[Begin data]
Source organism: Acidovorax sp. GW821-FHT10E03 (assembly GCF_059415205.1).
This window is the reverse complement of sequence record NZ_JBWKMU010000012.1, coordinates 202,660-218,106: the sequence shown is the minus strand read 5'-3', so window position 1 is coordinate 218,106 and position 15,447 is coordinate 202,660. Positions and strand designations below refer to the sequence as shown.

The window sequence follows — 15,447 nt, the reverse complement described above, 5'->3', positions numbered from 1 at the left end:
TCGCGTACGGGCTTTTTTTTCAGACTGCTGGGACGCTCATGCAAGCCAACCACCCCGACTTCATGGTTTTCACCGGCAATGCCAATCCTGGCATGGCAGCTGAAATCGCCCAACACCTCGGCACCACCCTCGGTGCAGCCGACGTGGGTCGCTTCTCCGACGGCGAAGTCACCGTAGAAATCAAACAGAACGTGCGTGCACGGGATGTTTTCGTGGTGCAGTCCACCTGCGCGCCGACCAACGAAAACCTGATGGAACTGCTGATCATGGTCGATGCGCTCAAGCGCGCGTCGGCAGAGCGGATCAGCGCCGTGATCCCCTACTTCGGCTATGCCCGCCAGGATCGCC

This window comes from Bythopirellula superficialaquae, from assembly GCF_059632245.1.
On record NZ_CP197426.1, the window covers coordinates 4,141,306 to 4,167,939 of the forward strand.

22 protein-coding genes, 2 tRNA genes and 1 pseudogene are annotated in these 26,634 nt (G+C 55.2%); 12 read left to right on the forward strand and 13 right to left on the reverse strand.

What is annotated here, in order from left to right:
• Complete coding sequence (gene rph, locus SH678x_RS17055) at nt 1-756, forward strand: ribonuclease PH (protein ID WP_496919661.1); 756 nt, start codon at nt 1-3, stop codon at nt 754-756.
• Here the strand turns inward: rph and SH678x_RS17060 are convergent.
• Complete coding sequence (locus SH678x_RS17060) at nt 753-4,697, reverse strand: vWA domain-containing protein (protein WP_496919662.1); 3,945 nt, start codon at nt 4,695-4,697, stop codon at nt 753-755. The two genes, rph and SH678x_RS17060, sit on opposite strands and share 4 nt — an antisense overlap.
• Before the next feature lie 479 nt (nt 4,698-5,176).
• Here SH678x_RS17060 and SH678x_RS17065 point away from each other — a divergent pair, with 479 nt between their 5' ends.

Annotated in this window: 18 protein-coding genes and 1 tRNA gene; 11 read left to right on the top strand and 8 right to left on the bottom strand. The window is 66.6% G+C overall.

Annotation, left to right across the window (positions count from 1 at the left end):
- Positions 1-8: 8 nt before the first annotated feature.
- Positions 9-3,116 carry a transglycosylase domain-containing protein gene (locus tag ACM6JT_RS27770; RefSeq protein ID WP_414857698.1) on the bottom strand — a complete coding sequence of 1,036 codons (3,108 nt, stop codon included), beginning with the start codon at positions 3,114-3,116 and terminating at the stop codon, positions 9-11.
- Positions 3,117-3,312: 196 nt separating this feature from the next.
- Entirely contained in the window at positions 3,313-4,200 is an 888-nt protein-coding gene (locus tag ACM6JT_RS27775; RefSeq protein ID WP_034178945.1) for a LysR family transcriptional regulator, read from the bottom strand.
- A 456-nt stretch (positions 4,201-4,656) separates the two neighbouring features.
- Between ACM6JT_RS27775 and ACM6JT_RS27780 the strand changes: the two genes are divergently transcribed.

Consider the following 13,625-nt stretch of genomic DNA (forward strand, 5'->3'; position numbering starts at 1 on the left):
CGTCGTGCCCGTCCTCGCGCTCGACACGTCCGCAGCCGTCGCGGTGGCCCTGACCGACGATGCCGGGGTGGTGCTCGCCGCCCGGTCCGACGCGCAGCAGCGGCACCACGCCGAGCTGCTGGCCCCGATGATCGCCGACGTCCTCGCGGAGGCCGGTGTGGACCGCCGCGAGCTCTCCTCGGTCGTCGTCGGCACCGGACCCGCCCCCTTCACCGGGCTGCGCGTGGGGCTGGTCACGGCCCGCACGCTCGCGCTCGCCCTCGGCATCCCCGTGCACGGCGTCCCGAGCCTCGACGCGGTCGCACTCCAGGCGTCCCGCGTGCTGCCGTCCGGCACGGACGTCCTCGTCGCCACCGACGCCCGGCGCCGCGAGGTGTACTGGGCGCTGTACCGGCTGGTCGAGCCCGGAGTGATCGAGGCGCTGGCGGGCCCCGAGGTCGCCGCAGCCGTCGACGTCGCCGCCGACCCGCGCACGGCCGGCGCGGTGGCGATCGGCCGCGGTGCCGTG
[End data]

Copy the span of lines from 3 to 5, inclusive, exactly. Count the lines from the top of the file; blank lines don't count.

The window sequence follows — 15,447 nt, the reverse complement described above, 5'->3', positions numbered from 1 at the left end:
TCGCGTACGGGCTTTTTTTTCAGACTGCTGGGACGCTCATGCAAGCCAACCACCCCGACTTCATGGTTTTCACCGGCAATGCCAATCCTGGCATGGCAGCTGAAATCGCCCAACACCTCGGCACCACCCTCGGTGCAGCCGACGTGGGTCGCTTCTCCGACGGCGAAGTCACCGTAGAAATCAAACAGAACGTGCGTGCACGGGATGTTTTCGTGGTGCAGTCCACCTGCGCGCCGACCAACGAAAACCTGATGGAACTGCTGATCATGGTCGATGCGCTCAAGCGCGCGTCGGCAGAGCGGATCAGCGCCGTGATCCCCTACTTCGGCTATGCCCGCCAGGATCGCC

This window comes from Bythopirellula superficialaquae, from assembly GCF_059632245.1.